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I am consuming the Twitter API and want to convert all URLs to hyperlinks.

What is the most effective way you've come up with to do this?

from

string myString = "This is my tweet check it out http://tinyurl.com/blah";

to

This is my tweet check it out <a href="http://tinyurl.com/blah">http://tinyurl.com/>blah</a>
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For this application you should look for a solution which exactly matches how Twitter itself parses out URLs — a regular expression might work; just make sure use the same condition for matching the end of the URL (vs things like dots and right parentheses) as Twitter does. –  Kevin Reid Apr 18 '10 at 11:17

5 Answers 5

up vote 16 down vote accepted

Regular expressions are probably your friend for this kind of task:

Regex r = new Regex("(https?://[^ ]+)");
myString = r.Replace(myString, "<a href=\"$1\">$1</a>");

The regular expression for matching URLs might need a bit of work.

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2  
I think that's fine, regular expressions are powerful, yet capturing while non-whitespace is a lot better than trying to implement an URL parser in regex. I would maybe change it to (https?://[^ ]+) becuase https is not that uncommon. –  John Leidegren Apr 18 '10 at 7:47

I did this exact same thing with jquery consuming the JSON API here is the linkify function:

String.prototype.linkify = function() {
    return this.replace(/[A-Za-z]+:\/\/[A-Za-z0-9-_]+\.[A-Za-z0-9-_:%&\?\/.=]+/, function(m) {
        return m.link(m);
    });
 };
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This is actually an ugly problem. URLs can contain (and end with) punctuation, so it can be difficult to determine where a URL actually ends, when it's embedded in normal text. For example:

http://example.com/.

is a valid URL, but it could just as easily be the end of a sentence:

I buy all my witty T-shirts from http://example.com/.

You can't simply parse until a space is found, because then you'll keep the period as part of the URL. You also can't simply parse until a period or a space is found, because periods are extremely common in URLs.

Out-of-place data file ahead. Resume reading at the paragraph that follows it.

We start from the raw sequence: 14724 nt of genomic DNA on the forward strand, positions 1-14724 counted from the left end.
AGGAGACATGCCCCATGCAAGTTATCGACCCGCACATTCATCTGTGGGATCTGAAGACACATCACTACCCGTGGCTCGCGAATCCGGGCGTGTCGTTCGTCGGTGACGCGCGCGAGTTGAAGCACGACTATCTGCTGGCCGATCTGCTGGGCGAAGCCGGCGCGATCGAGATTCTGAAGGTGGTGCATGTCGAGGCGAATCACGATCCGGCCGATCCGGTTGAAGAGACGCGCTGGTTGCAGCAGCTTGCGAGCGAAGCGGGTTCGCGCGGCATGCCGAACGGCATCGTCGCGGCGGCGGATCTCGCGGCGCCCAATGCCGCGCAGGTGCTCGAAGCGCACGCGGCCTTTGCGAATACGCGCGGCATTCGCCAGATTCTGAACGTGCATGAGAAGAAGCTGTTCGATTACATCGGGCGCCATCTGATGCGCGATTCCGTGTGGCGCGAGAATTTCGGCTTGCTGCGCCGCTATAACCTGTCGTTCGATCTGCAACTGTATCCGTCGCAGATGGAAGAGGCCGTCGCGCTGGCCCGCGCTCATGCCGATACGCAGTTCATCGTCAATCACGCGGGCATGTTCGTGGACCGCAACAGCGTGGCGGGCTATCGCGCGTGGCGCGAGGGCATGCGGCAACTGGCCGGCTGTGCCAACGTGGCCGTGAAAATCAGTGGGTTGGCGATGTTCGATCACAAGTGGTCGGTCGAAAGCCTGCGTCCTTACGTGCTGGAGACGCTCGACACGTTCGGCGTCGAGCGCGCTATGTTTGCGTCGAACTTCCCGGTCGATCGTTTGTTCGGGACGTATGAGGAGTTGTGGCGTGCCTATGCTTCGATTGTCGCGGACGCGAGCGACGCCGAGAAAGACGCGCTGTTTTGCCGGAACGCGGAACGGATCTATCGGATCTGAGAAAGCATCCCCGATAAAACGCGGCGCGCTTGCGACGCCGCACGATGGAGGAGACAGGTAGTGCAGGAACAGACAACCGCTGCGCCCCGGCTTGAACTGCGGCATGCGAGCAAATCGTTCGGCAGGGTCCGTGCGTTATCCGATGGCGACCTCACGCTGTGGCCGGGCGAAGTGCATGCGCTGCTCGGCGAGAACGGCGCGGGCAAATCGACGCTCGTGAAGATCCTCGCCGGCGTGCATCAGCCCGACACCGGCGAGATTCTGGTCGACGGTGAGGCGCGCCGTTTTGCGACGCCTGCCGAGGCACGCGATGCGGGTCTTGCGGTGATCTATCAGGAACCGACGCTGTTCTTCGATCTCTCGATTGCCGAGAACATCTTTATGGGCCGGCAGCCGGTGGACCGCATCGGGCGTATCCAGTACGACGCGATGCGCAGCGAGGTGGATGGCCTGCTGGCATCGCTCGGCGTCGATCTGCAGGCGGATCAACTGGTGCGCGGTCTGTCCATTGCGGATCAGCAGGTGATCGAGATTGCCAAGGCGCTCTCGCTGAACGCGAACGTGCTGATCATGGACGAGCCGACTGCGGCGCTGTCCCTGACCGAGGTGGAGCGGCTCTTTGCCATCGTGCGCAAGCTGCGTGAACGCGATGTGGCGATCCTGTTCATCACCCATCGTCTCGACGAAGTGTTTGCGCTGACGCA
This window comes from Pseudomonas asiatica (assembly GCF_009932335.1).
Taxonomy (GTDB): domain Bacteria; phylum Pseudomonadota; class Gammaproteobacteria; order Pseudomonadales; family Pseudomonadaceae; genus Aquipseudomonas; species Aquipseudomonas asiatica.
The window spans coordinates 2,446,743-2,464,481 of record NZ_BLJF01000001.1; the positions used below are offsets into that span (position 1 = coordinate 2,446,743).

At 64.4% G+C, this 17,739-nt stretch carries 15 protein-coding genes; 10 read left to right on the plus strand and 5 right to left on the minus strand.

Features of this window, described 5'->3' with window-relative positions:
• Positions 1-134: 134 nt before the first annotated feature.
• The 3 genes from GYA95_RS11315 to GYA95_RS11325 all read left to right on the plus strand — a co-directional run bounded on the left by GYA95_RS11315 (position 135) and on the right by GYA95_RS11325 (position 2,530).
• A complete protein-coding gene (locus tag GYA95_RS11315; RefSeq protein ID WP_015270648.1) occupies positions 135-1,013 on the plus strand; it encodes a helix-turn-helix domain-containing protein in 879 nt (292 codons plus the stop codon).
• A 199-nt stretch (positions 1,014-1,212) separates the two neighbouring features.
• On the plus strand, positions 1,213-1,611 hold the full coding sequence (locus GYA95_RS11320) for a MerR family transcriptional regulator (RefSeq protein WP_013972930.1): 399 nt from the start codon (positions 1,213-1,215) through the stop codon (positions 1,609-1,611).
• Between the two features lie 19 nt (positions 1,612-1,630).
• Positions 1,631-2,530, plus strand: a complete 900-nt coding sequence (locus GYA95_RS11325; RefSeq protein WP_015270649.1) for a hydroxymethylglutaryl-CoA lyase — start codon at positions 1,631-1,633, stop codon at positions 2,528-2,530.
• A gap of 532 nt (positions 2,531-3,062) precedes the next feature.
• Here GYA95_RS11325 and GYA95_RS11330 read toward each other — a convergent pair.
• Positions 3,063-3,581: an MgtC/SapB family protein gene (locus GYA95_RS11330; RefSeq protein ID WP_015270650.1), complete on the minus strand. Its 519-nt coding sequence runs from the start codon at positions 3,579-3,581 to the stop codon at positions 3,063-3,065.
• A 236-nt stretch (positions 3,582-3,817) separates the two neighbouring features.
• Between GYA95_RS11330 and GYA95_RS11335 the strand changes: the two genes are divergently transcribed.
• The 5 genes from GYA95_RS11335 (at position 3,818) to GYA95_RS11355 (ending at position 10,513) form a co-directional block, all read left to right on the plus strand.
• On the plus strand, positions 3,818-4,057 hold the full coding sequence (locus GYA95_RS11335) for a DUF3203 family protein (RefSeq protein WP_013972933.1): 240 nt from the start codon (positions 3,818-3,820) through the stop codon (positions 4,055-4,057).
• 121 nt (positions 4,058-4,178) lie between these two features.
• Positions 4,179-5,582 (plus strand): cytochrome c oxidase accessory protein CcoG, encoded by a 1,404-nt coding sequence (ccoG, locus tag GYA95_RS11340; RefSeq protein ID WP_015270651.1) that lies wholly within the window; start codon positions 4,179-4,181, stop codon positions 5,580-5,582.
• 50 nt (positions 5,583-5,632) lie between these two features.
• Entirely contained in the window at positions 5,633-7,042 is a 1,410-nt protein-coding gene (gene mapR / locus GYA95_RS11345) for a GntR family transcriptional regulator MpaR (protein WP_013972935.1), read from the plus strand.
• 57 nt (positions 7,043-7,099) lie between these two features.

Yes, regex is your friend here, but constructing the appropriate regex is the hard part.

Check out this as well: Expanding URLs with Regex in .NET.

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That was perfect.. :) –  TimLeung Mar 26 '09 at 18:50
    
I've been buying mine from tempuri.org. –  Eugene Yokota Jul 18 '09 at 20:04

You can add some more control on this by using MatchEvaluator delegate function with regular expression: suppose i have this string:

find more on http://www.stackoverflow.com 

now try this code

private void ModifyString()
{
    string input = "find more on http://www.authorcode.com ";
                Regex regx = new Regex(@"\b((http|https|ftp|mailto)://)?(www.)+[\w-]+(/[\w- ./?%&=]*)?");
                string result = regx.Replace(input, new MatchEvaluator(ReplaceURl));
}

static string ReplaceURl(Match m)
{
    string x = m.ToString();
    x = "< a href=\"" + x + "\">" + x + "</a>";
    return x;
}
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/cheer for RedWolves

from: this.replace(/[A-Za-z]+://[A-Za-z0-9-]+.[A-Za-z0-9-:%&\?/.=]+/, function(m){...

see: /[A-Za-z]+://[A-Za-z0-9-]+.[A-Za-z0-9-:%&\?/.=]+/

There's the code for the addresses "anyprotocol"://"anysubdomain/domain"."anydomainextension and address",

and it's a perfect example for other uses of string manipulation. you can slice and dice at will with .replace and insert proper "a href"s where needed.

I used jQuery to change the attributes of these links to "target=_blank" easily in my content-loading logic even though the .link method doesn't let you customize them.

I personally love tacking on a custom method to the string object for on the fly string-filtering (the String.prototype.linkify declaration), but I'm not sure how that would play out in a large-scale environment where you'd have to organize 10+ custom linkify-like functions. I think you'd definitely have to do something else with your code structure at that point.

Maybe a vet will stumble along here and enlighten us.

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